Pittsburgh Post-Gazette from Pittsburgh, Pennsylvania on September 12, 1998 · Page 28
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Pittsburgh Post-Gazette from Pittsburgh, Pennsylvania · Page 28

Pittsburgh, Pennsylvania
Issue Date:
Saturday, September 12, 1998
Page 28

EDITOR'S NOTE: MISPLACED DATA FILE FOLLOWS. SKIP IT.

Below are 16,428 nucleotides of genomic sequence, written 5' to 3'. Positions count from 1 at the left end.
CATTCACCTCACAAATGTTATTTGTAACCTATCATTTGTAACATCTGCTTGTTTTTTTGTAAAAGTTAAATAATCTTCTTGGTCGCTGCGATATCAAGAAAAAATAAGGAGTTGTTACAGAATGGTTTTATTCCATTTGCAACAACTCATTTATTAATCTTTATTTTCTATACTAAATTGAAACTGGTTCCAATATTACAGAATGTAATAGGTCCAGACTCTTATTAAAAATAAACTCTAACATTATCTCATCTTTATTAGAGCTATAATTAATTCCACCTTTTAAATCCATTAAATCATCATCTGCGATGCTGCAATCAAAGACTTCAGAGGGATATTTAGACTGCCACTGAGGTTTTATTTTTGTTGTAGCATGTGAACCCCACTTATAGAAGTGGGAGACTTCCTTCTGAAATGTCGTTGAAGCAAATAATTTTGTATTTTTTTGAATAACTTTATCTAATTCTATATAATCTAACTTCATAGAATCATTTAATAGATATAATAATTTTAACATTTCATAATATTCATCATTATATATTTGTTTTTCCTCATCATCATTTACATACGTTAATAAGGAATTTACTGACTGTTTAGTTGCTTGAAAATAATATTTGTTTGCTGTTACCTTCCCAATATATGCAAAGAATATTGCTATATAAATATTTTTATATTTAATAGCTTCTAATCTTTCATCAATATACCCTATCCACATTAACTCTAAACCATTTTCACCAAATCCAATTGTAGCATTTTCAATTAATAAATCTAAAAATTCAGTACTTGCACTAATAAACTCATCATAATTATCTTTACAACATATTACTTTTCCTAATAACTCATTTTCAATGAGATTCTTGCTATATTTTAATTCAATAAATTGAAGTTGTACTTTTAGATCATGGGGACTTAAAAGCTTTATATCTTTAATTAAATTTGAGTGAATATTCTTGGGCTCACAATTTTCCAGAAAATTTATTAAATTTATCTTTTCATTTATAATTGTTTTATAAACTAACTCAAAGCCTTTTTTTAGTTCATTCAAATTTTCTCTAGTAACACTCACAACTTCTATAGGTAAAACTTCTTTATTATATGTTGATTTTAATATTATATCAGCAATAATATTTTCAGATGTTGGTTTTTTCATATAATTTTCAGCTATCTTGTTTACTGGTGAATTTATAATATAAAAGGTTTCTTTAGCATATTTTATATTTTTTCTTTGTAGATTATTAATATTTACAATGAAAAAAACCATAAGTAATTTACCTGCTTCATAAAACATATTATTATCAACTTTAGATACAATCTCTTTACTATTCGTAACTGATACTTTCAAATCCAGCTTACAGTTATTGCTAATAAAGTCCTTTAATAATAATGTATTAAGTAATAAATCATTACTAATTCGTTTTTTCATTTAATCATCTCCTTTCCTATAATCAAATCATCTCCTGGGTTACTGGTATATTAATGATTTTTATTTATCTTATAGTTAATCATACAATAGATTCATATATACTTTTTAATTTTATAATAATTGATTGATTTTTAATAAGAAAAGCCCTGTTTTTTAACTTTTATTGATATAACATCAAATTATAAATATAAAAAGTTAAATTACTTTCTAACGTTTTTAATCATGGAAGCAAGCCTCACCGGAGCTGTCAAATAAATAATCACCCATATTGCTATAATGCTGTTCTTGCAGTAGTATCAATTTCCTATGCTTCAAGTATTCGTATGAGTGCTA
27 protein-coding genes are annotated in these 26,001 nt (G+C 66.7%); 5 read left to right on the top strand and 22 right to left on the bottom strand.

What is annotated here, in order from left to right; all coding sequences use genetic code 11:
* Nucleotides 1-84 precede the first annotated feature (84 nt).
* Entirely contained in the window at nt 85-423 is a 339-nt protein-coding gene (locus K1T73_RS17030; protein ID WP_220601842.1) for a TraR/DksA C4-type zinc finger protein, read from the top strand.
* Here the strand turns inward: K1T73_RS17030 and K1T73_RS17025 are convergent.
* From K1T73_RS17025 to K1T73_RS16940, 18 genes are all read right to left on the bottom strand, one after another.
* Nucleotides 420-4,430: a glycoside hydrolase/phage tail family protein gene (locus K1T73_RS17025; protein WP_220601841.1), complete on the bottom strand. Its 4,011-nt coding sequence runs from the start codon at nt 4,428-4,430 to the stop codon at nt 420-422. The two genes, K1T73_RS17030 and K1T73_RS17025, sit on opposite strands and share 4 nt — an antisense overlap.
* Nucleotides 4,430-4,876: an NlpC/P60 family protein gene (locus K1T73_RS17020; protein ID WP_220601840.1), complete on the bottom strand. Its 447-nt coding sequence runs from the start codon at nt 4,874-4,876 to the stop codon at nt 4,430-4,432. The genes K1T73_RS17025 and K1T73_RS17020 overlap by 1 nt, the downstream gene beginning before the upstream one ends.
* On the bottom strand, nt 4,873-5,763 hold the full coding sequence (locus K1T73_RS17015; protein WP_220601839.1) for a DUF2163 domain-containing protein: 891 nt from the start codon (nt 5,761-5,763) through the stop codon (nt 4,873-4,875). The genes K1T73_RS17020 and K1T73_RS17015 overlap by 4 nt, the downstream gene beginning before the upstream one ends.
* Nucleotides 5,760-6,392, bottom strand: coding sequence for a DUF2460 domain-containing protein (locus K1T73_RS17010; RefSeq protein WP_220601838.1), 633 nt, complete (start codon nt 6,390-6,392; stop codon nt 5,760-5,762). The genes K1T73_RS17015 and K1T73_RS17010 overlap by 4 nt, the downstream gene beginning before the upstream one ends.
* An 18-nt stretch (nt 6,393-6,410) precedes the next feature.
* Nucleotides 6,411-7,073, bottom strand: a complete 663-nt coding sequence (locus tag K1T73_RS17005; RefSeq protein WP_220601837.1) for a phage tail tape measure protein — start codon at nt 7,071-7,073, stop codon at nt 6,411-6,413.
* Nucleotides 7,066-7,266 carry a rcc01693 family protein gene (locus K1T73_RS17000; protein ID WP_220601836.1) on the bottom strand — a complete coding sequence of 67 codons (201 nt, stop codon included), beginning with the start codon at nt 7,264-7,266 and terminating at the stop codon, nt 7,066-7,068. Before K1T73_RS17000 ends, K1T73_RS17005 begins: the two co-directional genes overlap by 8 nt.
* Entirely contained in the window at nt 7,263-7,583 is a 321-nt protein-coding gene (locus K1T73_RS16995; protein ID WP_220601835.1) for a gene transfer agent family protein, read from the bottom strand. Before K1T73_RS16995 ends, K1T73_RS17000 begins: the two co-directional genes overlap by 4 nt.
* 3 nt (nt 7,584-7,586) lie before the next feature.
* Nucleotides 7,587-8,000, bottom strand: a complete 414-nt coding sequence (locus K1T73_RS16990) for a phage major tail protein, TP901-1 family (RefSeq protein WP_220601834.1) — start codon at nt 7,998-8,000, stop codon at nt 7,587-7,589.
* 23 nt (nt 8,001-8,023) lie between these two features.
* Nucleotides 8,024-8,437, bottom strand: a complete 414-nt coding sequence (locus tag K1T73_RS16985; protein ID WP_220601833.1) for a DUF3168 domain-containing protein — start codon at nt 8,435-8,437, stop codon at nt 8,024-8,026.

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f -I" f i','-'.:.. la. -1 PITTSBURGH POST-GAZETTE Saturday, Septembers, 1998 Page B-12 Arts group leader back from residency abei Siyolwe, a Pittsburgh writer, director and producer, was awarded a fellowship by the Virginia Center for the Creative Arts, where she spent 10 days. Siyolwe's company, global posse productions, inc., was founded in Southern Africa in 1992. Its purpose is to use visual and performing arts drama, dance, music, literature and film as a vehicle for social change. Among Siyolwe's professional credits are roles as the jazz singer in Bernstein's "Mass" in London and as Thenjiwe Mt-intso in the motion picture, "Cry Freedom." She currently is developing a feature film, "Exiles." The Virginia Center for the Creative Arts is near Sweet Briar College in the foothills of the Blue Ridge Mountains in rural Virginia. About 20 fellows focused on their own creative projects at the working retreat for visual artists, writers and composers. A typical residency ranges from two weeks to two months. An artist is provided with a private bedroom and studio, plus three meals a day. Beyond the breakfast and dinner hours, there are no schedules or obligations. The distraction-free atmosphere is designed to help artists be productive. Siyolwe recently moved to Pittsburgh with her husband, Rodney, and son, Hannibal. (Rebecca Sodergren) Nancy Mosser Casting is casting day players and extras for "Inspector Gadget," which will be filming in Pittsburgh at the end of September and in October. Interested actors should send or drop off current headshots and resumes to Nancy Mosser Casting, 239 Fourth Ave., Suite 1217, Pittsburgh, PA 15222. Extras should send or drop off recent snapshots or Polaroids to the same address. 412-434-1666. (R.S.) "A Bug's Life Mall Tour" is scheduled to stop Tuesday and Wednesday at Monroeville Mall. The multimedia traveling show includes two live stage shows, a behind-the-scenes look at computer animation, interactive games and a variety of film-related activities. The show is a preview of "A Bug's Life," an animated Dis-neyPixar feature film opening Nov. 20. Admission is free during regular mall hours. (R.S.) Anne Feeney & the Convenience Store Troubadours will perform with Chris Chandler, a folk artist, at 8 p.m. Wednesday at Club Alternative, McClure and Eighth Avenue, Homestead. Cost is $5. Information: 412-492-9411. (R.S.) A . - :-' t - . - .. ... - t-. - , a. --w" - . . - t v - ! . - . - - -f a l 1 f MA 'yjsLjCV . . 5 . r i . a-. . . .-cv-:-' v -" ,ir -c"'- ;- J; V x'it V, CVvjZfjjft- v 'fJ-' v ' ' -WXfrs v MilV f s P . 4 Wi--tj'? Jif$k ' lrJ'tfii - , ; - . -.... , .. . .. , ... jsks.cai t ii'tifcj UWtWvh a. With a movie in the works, and manual labor behind him, Randall Silvis is now working on five Prize-winning author Randall Silvis can now devote all his time to writing and family et up in the morning, step into your home office and write mavhe a novel, a screenplay or an article. A Take a coffee break and play with your kids. Randall Silvis admits it sounds like a pretty nice schedule and it is. "I am the luckiest father in the world to be able to spend 24 hours a day with my sons," he says. But he's also the most famous writer in Clarion County, turning out mysteries and screenplays that often take him to Los Angeles or New York. He heads to L.A. soon to discuss a screenplay he recently sold to Greenwater Pictures Inc., "Marguerite and the Moon Man." "It is a suspenseful, romantic comedy," Silvis said. Although it usually takes years to sell and produce a screenplay, Silvis just finished this one in the spring. "My agent sent it in June, and there is already a director attached to it. The company sent my script to Rachel Talalay in England to see if she would be interested in producing it. She liked it so much that she asked to be the director," Silvis said. Talalay has produced two "Nightmare on Elm Street" movies and directed "Tank Girl" and "Ghost in the Machine." Although Silvis doesn't mind heading to Tinseltown, he's always relieved to get back to St. Petersburg, Pa., to the house he shares with his wife, Rita, and two sons, Bret, 12, and Nathan, 8. Despite his idyllic life, Silvis, 47, says he's worked hard to get here. Over the years, the Rimersburg native has worked "more manual labor jobs than I can remember." After a short stint in college, he moved to San Francisco for a year, then came back and enrolled in Indiana University of Pennsylvania. He received bachelor's and master's degrees in CMU students meet the Muppets Sesame Street" came to Carnegie Mellon University Thursday night as the traveling "Unpaved" tour gave students a behind-the-scenes look at how the show they grew up watching is produced. Performer Sonia Manzano, a CMU grad who plays Maria on "Sesame Street," said the children's program is written with parents in mind. "We want to prevent 'Barney' syndrome where parents can't stand to watch it," Manzano said. In questions for the panel, students recalled the death of Mr. Hooper. Scenes from that installment were included in 15 minutes of clips. One revelation: an episode dealing with the divorce of Snuffle-upagus's parents was filmed but never aired because test audiences of 4- and 5-year-olds found it too upsetting. Moderator Rosemarie T. ifuglio tried to steer the students' questions to the 30-year-old "Sesame Street," but let's face it, the Muppets are the best part of the show. It's not surprising the CMU crowd wanted to know about Kermit and company. One student asked puppeteer Steve Whitmire (the voice and puppeteer for Kermit and Ernie) about Internet rumors that Bert and Ernie are supposed to be a gay couple. "They're puppets," he said. "They don't exist below the waist!" Later, Whitmire appeared on stage with his Ernie puppet "All that stuff about me and Bert?" Ernie said. "It's not true. We're both very happy, but we're not gay." Rob Owen, Post-Gazette TV Editor t f ill iWefe English, then began writing short stories while substitute teaching and working part-time jobs. "I would work to save a little nest egg, then go find a cottage and write until the money ran out," he said. Success came fairly early. In 1984 at age 33, he became the first winner from Pennsylvania of the nationally known Drue Heinz Literature Prize for "The Luckiest Man In the World," a collection of short stories. His novel "Excelsior" followed in 1988, and a mvstery, "An Occasional Hell," in 1993. Then, when the book was turned into an HBO movie, Silvis entered the world of screenplay writing. The movie, which starred Tom Berenger as a college professorprivate eye, was released in 1996. During filming, Silvis and his family got to be extras in the movie. "If you don't blink, you can see me," he joked. m 1993, "Under the Rainbow" was published, and in 1996, the mystery "Dead Man Falling." In addition to his books, Silvis has written more than a dozen plays that have been produced throughout the country. He also writes short stories, essays and articles for the Christian Science Monitor, Writer's Digest and other publications. He taught courses at Ohio State University and Clarion State University before retiring in 1993. Silvis is now at work on his first children's book and talking to publishers about two more books. On any given day, he may work on any one of five or six projects. "If I get into my office and one project doesn't seem to be working, I just move to the . i'H yii mil. if ( ;' Iff J Songwriter Peter Blegvad brings his trio to the Millvale Industrial Theater Monday night. next, he said. "Writing is challenging on a day-to-day basis. It can be both exhilarating and exhausting like taking your SATs every day." Kathleen Ganster is a free-lance writer. THE KIDS WILL GO ON Twenty-four children are getting the opportunity of their young lives today. About half of the North Star Kids performance troupe will sing with Celine Dion during her first song, "Let's Talk About Love," at her sold-out concert tonight at the Civic Arena. When R.J. Reynolds "retired" the favorite of the younger generation, Joe Camel became a consultant and columnist. Here is another of his "Ask Joe Camel": Dear Joe: How about all those ads on TV the ones claiming Big Government only wants to hit the tobacco companies hard so it can have more money to waste on stuff like education? J J., Tobacco City, Tenn. Dear J J: You got that right, bro. If Big Brother would let the tobacco companies police themselves, you wouldn't need all these scare tactics. Hey, the CEOs did look like they were all liars when they testified smoking doesn't cause cancer, but no one really knows, do they? Joe: How about this whole Clinton-Monica Lewinsky deal? R.U. Forrit, Tulsa, Okla. R.U.: Clinton's one cool dude. He's the a to six writing projects Are they excited? "Oh gosh," Kathleen Connelly, the troupe's agent and manager, said. "We have kids who know by heart every single song she's put out They're off-the-wall excited." "Talk about 15 minutes of fame!" director Annie Snyder added. "I'm flying as high as the kids, and I'm not even going to be on the stage." The troupe's 45 children, ages 7 to 13, perform around the Tri-State area. But occasionally they're asked to do something special. Only half of the group is performing tonight because the children had to fit age and height restrictions. If the chance to sing isn't exciting enough, the children will also have the opportunity to meet Dion in a photograph and autograph-signing session. Rebecca Sodergren, Post-Gazette staff writer MUSIC IN MILLVALE Since co-founding Slapp Happy back in the early '70s, Peter Blegvad has toured or recorded or both with Faust, the Art Bears, Henry Cow, Syd Straw, Chris Stamey, the Golden Palominos, Andy Partridge, John Zorn, Jack Bruce and Arto Lindsay, to name a few. His songs have been covered by Bongwater, Fairport Convention and Leo Sayer. How's that for a wide-ranging impact? These days, Blegvad's on the road with a trio (drummer Chris Cutler and bassist John Greaves, both of whom he's worked with off and on since Henry Cow). To see why the Trouser Press Rock Guide has hailed his writing as "some of the most oblique and poetic wordplay to ever make its way to song," you'd do well to check out the trio live at Millvale Industrial Theater Monday at 8 p.m. For information, call 412422-8864. Ed Masley, Post-Gazette pop musk critic MIND OVER MATTER Every scene has its provocateurs. The French Symbolists had Verlaine and Rimbaud. The turn-of-the-century anarchists had Sacco and Vanzetti. Pittsburgh's experimental theater scene has Mike Vargo and Avi Wenger. prez, the big guy, the go-to guy to take out that Bin Laden creep and he knows how to get babes. My guys don't like him bad-mouthing a perfectly legal agricultural product, but thev couldn't be prouder I read Monica did some suggestive things with one of Bill's cigars, while he watched. Bill, you the man! Joe: It's football season! What are your predictions, especially the Tobacco Institute? Lila Mudge, Somewhere Upstate. Lila: Bring it on, girl! I say Ohio State's overrated, Notre Dame's overhyped, and TI will have a super season. I made it down to Ashtray, N.C. (in the Smoky Mountains), for their home opener, where they clobbered Gingrich Tech, 44-3. Look for the Humidors to go 10-1. And check this out: They've got a kool retro mascot, one of those old-time dancing cigarette packs! Hiya, Joe: How about Mark McGwire! I'm 46 and I'm proud to wear his jersey everywhere! Dallas in BigD! Hiya back, Big D-D! Big Mac's the real deal. We sent him a year's supply of Red Man. I don't Si jfalUi John BealePost-Gazette Eschewing the usual dialogue-plot-set of traditional theater for a paradigm that embraces a freewheeling structure and minimalist set Vargo and Wenger are, as usual, engaged in a principled assault on the conventional. This evening at Borders at the Northway Mall in Ross, Vargo and Wenger are debuting their latest collaboration "The Marriage of Heaven and Hell." Vargo calls their latest piece a work in progress about business, art and alternate universes. It's structured to adjust to audience comments and input "If you're a William Blake fan, or even if you're not you'll enjoy it," Vargo said of the piece that lifted its title from the famous Blake poem. Vargo plans to read the poem, but that is only a very small part of the 50-minute program. "The Marriage of Heaven and Hell" will be performed tonight at 7:30. Admission is free. Discussion and open mindedness is encouraged. Tony Norman, Post-Gazette staff writer LOVE PA. STYLE Early rock star Fabian, 55, took out a marriage license Tuesday in Uniontown, to wed former Miss Pennsylvania Andrea Lvnn Patrick, 37. They listed their address as Toluca Lake, Calif. The intended bride's mom, Gladys Patrick of Connellsville, said the wedding would be later this month. Seven months into marriage with San Francisco newspaperman Phil Bronstein is good for Meadville, Pa., native Sharon Stone. "I love to bake," she says in InStyle magazine. "I'm always sending Phil to work with brownies." But she has her limits. "I don't like to do dishes," the actress notes, "vacuum or make the bed." HE'S OUT! Rocker Tommy Lee, convicted of spousal abuse for kicking wife Pamela Anderson Lee, was sprung from the slammer early for good behavior after serving less than four months of a six-month sentence. The Motley Crue drummer will be on probation for three years and must 1) donate $5,000 to a shelter for battered women, 2) avoid drugs and alcohol, 3) stay at least 100 yards away from his wife, 4) attend anger-management classes, 5) undergo random drug tests and 6) perform 200 hours of community service. Pamela, who has two boys with Lee, filed for divorce after the attack. From wire reports know if he chews, but it's there for him a little show of solidarity. Kudos on wearing Number 25 1 hope you also have a goatee and wear your St. Looey cap backwards. Too Kool! We're never too old to paaarrrr-ty! Dear Joe: Howard Stern for President! Me and my friends at Fort Bumble Middle School think he's totally awesome. FS.: We go with your brand. D.L., Fort Bumble, Fla. Dear D.L.: Those do-gooders that carp about kids smoking are on Howard for being "tasteless" and "cruel." Joe Camel thinks miking bodily functions and making fun of the handicapped are not dumbing anything down, but just reflect changing societal mores. We may have been founded by Bible-toting prudes, but this is the millennium. Uncle Joe: Wow! What a mess! Will Russia go Red? VI. Lennon, Moscow, Idaho. Vee Baby: Bo Yeltsin's outta here, but his new spy guy'U keep 'em right. The commies always have smoked a lot, still we'll work with it. We're opening a string of discount cig joints. Class for the classes! Max The Fax Dog Sez: No Go, Joe. Joe Camel Sez: Everybody, just lighten and light up!